Amos 1.1–2; 5.14–15, 21–24: River’s Source


2017.11.12 rivers
Delivered at Ames UCC
on November 12, 2017

©The Rev. Eileen Gebbie

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JUSTICE
Amos, like all good prophets, does not mince words. Moved by the will and vision of God, he states clearly that the trappings of religion are traps. Religious practices that remain in the sanctuary, that do not translate into faithful lives in our streets, are a trap. We must break out of the traps we set in the name of God in order to free ourselves and each other in response to the will of God. We must let justice roll down like waters, and righteousness like an ever-flowing stream.

For many of my colleagues, this is the one day a year where they can “safely” preach about justice. By which Amos, and all of the prophets, means a balancing of the scales between the haves and have-nots in the world that we live in right now. This is, obviously, not a worry for me. We are a congregation that readily acknowledges the imbalances of the world and gives generously of our time, talent, and treasure to even them out. So what more is there to say? Should I just invite us to do high fives and move on to the next hymn? We could be to the coffee and cookies in 15 minutes!

OUR STREAMS
As I prayed this scripture, and about our church—as I considered our consistent willingness to jump into justice and righteousness—I found myself wondering about the stream’s source and its structure.

Because water takes a toll. Whether it is sitting or trickling or raging, water changes everything it touches. Water grows plants but water also rots wood. Flood water can ruin a home but clean water can revive it.

And God would have justice roll like water and righteousness like an ever-flowing stream. Justice and righteousness, those are rivers that come with a lot of debris, sudden rapids, and toxic spills, as well as seemingly eternal doldrums, unmoving.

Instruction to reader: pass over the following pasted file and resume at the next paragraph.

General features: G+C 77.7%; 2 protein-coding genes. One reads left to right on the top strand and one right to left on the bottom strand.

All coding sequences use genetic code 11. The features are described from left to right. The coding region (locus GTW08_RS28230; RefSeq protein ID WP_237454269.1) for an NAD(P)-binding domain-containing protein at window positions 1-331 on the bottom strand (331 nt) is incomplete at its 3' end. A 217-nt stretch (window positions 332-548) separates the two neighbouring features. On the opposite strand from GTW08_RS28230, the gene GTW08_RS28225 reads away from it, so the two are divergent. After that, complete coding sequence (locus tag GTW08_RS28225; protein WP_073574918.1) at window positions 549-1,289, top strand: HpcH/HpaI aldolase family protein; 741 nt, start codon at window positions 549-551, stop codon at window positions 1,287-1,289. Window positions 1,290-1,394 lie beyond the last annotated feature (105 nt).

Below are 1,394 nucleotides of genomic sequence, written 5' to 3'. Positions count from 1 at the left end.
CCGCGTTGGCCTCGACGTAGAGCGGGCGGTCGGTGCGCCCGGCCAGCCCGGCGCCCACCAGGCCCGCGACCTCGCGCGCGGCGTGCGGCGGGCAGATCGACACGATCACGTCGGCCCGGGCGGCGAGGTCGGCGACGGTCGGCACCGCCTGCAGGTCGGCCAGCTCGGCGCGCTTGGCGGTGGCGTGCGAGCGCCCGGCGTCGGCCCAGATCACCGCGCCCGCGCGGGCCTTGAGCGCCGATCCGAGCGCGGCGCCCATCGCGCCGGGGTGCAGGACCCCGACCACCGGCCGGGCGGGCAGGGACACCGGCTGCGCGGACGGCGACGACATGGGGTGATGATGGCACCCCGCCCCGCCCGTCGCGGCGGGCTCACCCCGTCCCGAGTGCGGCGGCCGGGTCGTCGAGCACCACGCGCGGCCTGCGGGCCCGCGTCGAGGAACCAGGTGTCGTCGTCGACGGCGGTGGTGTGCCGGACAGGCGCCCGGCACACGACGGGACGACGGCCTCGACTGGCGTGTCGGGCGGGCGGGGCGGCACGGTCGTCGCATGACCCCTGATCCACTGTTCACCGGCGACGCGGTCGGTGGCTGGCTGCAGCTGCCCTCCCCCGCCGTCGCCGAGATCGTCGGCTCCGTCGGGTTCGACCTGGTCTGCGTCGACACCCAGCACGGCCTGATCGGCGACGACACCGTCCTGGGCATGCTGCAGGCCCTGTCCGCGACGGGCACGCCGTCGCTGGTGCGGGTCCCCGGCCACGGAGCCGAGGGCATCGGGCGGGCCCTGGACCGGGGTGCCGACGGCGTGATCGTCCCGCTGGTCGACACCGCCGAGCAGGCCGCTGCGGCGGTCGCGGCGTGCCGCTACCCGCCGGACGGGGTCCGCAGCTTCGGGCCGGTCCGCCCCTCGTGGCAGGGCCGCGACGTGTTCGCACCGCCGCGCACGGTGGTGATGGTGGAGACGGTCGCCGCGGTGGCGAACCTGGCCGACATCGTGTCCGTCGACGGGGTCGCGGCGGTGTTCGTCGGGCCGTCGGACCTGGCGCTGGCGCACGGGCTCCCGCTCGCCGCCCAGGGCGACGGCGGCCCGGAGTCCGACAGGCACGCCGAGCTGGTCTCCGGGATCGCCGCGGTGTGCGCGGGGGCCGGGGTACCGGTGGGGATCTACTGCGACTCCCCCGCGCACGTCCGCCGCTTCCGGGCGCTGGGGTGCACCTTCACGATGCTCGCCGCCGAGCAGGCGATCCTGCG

If we are to create the conditions so that justice and righteousness are as strong as the Niagra and as wide as the Mississippi, then we had better make sure the riverbeds are deep and the banks strong. We had better keep our eyes as much on the source of justice and righteousness as those destinations, or we may find ourselves overwhelmed by waves or so tired of rowing our oars that we jump ship for dry land, just like Amos’ original audience.

So today I want to look at the waters of creation and those of baptism.

CREATION
The Bible is not, of course, a biological textbook. It is a metaphysical one, it is a theological assertion about the nature of life. And it asserts that life began in the moment holiness invited deep water to do a new thing. And it asserts that it is good.

Over and over again in Genesis as the divine brings forth from water and not-yet-substance the elements of life that are familiar to us, and those that are strange, God says, “It is good.” Creation is good and God has faith that we have the capacity to tend to that goodness.

We fail, of course, out of our hubris, but we do not destroy the goodness. Every river, including those of justice and righteousness, continues to flow out from Eden, keeping us connected to our source, to the goodness we need and the goodness to which we can return.

Which is what Jesus then invites us to do, when he steps into water to make a new thing.
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Ames High School Baccalaureate

2017.5.24 aweOn Wednesday, May 24, 2017, I participated in an interfaith service of celebration for the Ames High School Class of 2017 at the Ames Middle School. A voluntary event for participants, its goal is to recognize the role of god in our lives and give the school’s visual and performing artists one last chance to share their talent. My fellow speakers were Imam Mahjoob Jaily of Darul Arqum Islamic Center and Father Charles Ahenkorah of St. Thomas Aquinas Church and Catholic Student Center.